Bo Jackson was no value investor

Happy Friday!

I was trolling through my digital archive of sarcasm the other day, which is obviously extensive, and I came across something that made me smile:

This nugget became the inspiration for this week’s piece. I love quoting smart and famous people because it makes me appear as smart and famous as those I quote without doing any of the work that the smart and famous people had to do to come up with the quote. It’s what I like to refer to as “credibility leverage.”

So, this week I shared 10 quotes that I’ve used to shape my investment style and approach to speaking with clients. 

Moving on to more interesting news…

We are entering that time of the year when the market tends to get smacked around a bit. Eddy Elfenbein posted this on his blog this week:

“Yesterday was September 6 which is the traditional peak of the stock market. From September 6 until October 29, the Dow Jones Industrial Average has lost an average of 2.25%.

That may seem small but it’s very large for an average of 125 years. After October 29, the market perks up again and does well through the new year.”

Markets don’t run on calendars, but there is something about the end of summer that seems to cause headaches for investors. Since the S&P 500 has been so quiet this year, it probably won’t take much to spook investors.

Which is why I’m going to be writing about the debt ceiling next week because it looks like D.C. is planning another round of fireworks. Numerous articles on Wednesday about how the end of the world will come if we don’t raise the debt ceiling are starting to circulate.

Although it’s too early to call this one way or the other, this does feel a lot like how the debt ceiling debacle in 2013 got started. Let’s hope I’m wrong.

Lastly, I wrote a few weeks back on the growth vs. value debate. In it, I tried really hard to provide a balanced argument for both disciplines, but between you and me, it’s been an absolute slaughter.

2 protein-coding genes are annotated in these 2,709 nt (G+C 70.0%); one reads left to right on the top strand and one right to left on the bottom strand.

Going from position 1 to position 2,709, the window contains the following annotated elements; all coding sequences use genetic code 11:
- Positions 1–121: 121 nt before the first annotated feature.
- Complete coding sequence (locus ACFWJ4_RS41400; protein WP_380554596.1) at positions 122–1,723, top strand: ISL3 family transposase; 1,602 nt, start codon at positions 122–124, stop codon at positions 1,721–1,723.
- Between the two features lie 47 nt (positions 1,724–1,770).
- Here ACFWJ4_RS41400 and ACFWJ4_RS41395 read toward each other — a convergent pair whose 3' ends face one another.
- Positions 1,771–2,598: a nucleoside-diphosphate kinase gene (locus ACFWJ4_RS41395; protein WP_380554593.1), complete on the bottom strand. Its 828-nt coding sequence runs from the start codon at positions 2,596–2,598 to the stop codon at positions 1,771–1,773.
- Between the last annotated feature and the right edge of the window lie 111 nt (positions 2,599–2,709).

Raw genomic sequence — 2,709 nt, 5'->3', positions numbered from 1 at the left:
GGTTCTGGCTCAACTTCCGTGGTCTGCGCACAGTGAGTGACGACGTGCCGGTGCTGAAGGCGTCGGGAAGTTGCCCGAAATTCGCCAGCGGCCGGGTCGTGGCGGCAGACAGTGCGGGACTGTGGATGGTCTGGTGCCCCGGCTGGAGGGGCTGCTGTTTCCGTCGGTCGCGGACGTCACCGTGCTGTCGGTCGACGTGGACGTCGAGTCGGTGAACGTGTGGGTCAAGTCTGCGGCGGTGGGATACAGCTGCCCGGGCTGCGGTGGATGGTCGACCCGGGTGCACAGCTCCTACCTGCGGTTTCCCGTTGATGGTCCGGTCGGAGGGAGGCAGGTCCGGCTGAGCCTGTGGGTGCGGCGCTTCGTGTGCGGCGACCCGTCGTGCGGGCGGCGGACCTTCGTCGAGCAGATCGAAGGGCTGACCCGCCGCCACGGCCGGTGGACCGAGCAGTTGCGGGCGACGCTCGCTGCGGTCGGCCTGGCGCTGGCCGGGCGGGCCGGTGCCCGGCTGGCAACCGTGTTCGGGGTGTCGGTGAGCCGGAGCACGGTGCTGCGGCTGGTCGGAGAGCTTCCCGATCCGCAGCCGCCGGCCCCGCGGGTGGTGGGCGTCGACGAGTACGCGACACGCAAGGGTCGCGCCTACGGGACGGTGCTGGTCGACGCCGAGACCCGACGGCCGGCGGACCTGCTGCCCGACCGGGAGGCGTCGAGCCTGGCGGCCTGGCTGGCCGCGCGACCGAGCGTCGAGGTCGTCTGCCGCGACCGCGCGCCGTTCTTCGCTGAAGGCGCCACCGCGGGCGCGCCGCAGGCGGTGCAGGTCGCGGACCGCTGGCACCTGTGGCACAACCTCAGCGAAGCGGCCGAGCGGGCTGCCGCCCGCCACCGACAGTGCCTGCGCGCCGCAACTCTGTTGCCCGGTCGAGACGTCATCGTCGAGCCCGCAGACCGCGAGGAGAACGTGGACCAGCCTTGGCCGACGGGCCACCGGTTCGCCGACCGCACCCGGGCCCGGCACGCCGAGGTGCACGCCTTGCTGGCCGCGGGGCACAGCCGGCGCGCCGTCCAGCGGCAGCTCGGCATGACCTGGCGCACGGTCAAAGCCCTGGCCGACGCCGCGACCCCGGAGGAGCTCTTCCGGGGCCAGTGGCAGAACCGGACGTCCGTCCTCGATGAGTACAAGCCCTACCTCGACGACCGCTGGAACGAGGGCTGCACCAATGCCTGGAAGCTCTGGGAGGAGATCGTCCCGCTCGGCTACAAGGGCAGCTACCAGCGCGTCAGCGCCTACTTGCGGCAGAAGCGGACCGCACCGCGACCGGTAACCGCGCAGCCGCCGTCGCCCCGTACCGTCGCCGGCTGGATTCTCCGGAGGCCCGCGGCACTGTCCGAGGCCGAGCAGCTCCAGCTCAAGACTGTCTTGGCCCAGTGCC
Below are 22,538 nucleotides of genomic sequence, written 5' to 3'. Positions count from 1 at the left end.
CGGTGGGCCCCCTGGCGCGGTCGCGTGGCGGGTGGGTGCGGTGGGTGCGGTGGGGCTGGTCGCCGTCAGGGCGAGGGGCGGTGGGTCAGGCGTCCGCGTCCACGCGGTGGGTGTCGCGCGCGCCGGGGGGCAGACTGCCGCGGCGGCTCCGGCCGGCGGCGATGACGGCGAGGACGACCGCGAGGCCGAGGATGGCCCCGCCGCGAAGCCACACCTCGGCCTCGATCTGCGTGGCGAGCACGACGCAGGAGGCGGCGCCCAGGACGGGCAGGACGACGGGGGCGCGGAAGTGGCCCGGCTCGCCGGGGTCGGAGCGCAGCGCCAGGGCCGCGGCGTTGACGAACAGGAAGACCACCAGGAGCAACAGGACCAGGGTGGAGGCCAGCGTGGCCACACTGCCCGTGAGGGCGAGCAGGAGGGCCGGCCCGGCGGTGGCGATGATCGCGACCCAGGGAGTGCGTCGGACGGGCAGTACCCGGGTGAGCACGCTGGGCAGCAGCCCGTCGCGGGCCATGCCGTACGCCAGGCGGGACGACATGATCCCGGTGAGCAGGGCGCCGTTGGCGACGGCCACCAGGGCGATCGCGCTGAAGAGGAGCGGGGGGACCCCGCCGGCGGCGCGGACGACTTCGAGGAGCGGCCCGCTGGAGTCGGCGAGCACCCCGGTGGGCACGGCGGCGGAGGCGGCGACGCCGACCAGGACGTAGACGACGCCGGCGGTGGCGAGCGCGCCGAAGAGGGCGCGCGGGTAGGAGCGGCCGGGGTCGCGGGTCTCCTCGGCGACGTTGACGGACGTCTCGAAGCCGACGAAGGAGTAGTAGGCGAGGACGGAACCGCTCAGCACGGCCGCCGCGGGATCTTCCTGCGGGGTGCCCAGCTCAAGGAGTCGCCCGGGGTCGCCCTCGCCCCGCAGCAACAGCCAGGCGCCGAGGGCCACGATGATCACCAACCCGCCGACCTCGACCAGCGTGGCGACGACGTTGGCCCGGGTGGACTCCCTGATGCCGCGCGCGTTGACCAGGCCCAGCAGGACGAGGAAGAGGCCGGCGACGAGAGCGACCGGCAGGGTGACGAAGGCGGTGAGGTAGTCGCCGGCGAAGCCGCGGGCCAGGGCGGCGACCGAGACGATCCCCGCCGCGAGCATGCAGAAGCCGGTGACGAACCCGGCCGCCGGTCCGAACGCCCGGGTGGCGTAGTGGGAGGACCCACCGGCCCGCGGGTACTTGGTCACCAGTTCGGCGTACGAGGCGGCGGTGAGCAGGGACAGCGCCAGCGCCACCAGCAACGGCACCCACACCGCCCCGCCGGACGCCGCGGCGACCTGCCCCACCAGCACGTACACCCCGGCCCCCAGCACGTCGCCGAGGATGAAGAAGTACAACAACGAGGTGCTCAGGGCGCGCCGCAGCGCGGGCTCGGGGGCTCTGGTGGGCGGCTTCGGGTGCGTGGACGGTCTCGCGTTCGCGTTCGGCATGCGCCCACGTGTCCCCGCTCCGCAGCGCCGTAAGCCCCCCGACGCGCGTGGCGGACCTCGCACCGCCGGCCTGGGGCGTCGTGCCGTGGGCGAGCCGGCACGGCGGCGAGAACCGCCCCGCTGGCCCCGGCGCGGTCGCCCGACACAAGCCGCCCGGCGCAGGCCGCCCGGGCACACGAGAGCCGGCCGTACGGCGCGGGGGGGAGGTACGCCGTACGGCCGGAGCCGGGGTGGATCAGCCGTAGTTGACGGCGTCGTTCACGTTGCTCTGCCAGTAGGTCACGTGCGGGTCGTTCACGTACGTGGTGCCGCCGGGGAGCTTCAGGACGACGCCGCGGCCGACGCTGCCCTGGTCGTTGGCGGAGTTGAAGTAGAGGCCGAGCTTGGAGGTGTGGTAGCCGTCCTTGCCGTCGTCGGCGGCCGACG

Think about it this way… If the stock market was Tecmo Bowl, then Bo Jackson would be a growth investor and every other player on the field would be value investors. That’s how much growth has dominated value for the past 14 years.

As I’ve explained in the past, one of the reasons why value has underperformed has to do with the laughable absurdity at how value indexes defined “value.” Most only use one metric, which is price-to-book (P/B). Yes, billions of dollars are tracking indexes that use a single metric to define “value.”

Since a low P/B equates to a higher weighting in value indexes, sectors like financials and energy carry large weightings relative to core and growth indexes. This explains the few weeks earlier in the year when value outperformed growth. But since then, Bo Jackson’s been back on the field and tearing it up once again.

Well, this tweet from Ramp Capital was sent to me earlier in the week, and it’s top tier:

And to answer Ramp’s question… My talent would be a master sommelier because there isn’t a more pretentious skill out there than being able to nail a 1986 albarino by simply sticking your nose into the glass.

Enjoy the weekend…